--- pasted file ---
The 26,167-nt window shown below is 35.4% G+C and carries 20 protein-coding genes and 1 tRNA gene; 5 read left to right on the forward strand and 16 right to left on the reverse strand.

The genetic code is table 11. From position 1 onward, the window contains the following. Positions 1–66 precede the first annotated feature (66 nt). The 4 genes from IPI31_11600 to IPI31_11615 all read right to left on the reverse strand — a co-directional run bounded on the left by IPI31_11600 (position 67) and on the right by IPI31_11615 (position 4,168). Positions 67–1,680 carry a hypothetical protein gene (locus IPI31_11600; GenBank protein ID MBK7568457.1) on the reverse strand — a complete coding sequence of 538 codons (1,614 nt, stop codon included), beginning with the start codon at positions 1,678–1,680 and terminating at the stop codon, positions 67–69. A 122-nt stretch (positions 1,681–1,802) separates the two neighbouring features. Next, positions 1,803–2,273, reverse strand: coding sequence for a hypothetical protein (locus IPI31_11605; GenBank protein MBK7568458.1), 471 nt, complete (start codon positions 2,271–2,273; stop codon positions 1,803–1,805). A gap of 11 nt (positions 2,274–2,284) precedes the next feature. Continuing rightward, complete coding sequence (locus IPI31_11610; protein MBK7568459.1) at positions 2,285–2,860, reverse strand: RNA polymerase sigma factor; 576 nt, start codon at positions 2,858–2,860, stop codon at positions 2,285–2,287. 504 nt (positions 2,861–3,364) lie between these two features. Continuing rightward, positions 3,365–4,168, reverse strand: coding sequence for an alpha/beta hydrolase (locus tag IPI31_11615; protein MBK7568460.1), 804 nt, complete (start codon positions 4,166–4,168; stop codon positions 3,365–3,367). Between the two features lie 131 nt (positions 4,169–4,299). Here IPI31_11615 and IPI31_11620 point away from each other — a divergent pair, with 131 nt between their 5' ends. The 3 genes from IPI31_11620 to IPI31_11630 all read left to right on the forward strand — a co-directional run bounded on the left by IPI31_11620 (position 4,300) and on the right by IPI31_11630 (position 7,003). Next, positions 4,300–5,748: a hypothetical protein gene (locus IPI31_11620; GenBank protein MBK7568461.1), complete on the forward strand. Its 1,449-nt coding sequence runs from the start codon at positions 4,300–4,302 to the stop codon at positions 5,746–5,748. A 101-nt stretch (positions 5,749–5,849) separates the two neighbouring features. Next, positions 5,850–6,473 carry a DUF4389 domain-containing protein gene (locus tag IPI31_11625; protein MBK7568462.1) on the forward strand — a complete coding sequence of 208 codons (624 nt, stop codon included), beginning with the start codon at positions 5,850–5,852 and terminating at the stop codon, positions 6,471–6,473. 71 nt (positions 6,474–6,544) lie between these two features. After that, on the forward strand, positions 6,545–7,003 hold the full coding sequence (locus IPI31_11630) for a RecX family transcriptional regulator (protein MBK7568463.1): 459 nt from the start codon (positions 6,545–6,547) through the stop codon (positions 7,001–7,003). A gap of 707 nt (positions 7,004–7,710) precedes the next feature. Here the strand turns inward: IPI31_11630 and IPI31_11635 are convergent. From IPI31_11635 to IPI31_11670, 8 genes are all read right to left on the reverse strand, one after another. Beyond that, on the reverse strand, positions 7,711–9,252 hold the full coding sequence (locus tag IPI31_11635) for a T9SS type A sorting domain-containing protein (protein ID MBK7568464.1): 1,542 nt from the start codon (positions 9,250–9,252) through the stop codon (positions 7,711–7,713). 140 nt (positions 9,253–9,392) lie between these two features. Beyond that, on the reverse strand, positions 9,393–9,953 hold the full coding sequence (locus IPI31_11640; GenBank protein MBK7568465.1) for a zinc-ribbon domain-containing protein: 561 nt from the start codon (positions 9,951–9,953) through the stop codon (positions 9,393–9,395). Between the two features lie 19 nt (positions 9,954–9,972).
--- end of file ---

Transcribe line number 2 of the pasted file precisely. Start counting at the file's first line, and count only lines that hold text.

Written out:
The genetic code is table 11. From position 1 onward, the window contains the following. Positions 1–66 precede the first annotated feature (66 nt). The 4 genes from IPI31_11600 to IPI31_11615 all read right to left on the reverse strand — a co-directional run bounded on the left by IPI31_11600 (position 67) and on the right by IPI31_11615 (position 4,168). Positions 67–1,680 carry a hypothetical protein gene (locus IPI31_11600; GenBank protein ID MBK7568457.1) on the reverse strand — a complete coding sequence of 538 codons (1,614 nt, stop codon included), beginning with the start codon at positions 1,678–1,680 and terminating at the stop codon, positions 67–69. A 122-nt stretch (positions 1,681–1,802) separates the two neighbouring features. Next, positions 1,803–2,273, reverse strand: coding sequence for a hypothetical protein (locus IPI31_11605; GenBank protein MBK7568458.1), 471 nt, complete (start codon positions 2,271–2,273; stop codon positions 1,803–1,805). A gap of 11 nt (positions 2,274–2,284) precedes the next feature. Continuing rightward, complete coding sequence (locus IPI31_11610; protein MBK7568459.1) at positions 2,285–2,860, reverse strand: RNA polymerase sigma factor; 576 nt, start codon at positions 2,858–2,860, stop codon at positions 2,285–2,287. 504 nt (positions 2,861–3,364) lie between these two features. Continuing rightward, positions 3,365–4,168, reverse strand: coding sequence for an alpha/beta hydrolase (locus tag IPI31_11615; protein MBK7568460.1), 804 nt, complete (start codon positions 4,166–4,168; stop codon positions 3,365–3,367). Between the two features lie 131 nt (positions 4,169–4,299). Here IPI31_11615 and IPI31_11620 point away from each other — a divergent pair, with 131 nt between their 5' ends. The 3 genes from IPI31_11620 to IPI31_11630 all read left to right on the forward strand — a co-directional run bounded on the left by IPI31_11620 (position 4,300) and on the right by IPI31_11630 (position 7,003). Next, positions 4,300–5,748: a hypothetical protein gene (locus IPI31_11620; GenBank protein MBK7568461.1), complete on the forward strand. Its 1,449-nt coding sequence runs from the start codon at positions 4,300–4,302 to the stop codon at positions 5,746–5,748. A 101-nt stretch (positions 5,749–5,849) separates the two neighbouring features. Next, positions 5,850–6,473 carry a DUF4389 domain-containing protein gene (locus tag IPI31_11625; protein MBK7568462.1) on the forward strand — a complete coding sequence of 208 codons (624 nt, stop codon included), beginning with the start codon at positions 5,850–5,852 and terminating at the stop codon, positions 6,471–6,473. 71 nt (positions 6,474–6,544) lie between these two features. After that, on the forward strand, positions 6,545–7,003 hold the full coding sequence (locus IPI31_11630) for a RecX family transcriptional regulator (protein MBK7568463.1): 459 nt from the start codon (positions 6,545–6,547) through the stop codon (positions 7,001–7,003). A gap of 707 nt (positions 7,004–7,710) precedes the next feature. Here the strand turns inward: IPI31_11630 and IPI31_11635 are convergent. From IPI31_11635 to IPI31_11670, 8 genes are all read right to left on the reverse strand, one after another. Beyond that, on the reverse strand, positions 7,711–9,252 hold the full coding sequence (locus tag IPI31_11635) for a T9SS type A sorting domain-containing protein (protein ID MBK7568464.1): 1,542 nt from the start codon (positions 9,250–9,252) through the stop codon (positions 7,711–7,713). 140 nt (positions 9,253–9,392) lie between these two features. Beyond that, on the reverse strand, positions 9,393–9,953 hold the full coding sequence (locus IPI31_11640; GenBank protein MBK7568465.1) for a zinc-ribbon domain-containing protein: 561 nt from the start codon (positions 9,951–9,953) through the stop codon (positions 9,393–9,395). Between the two features lie 19 nt (positions 9,954–9,972).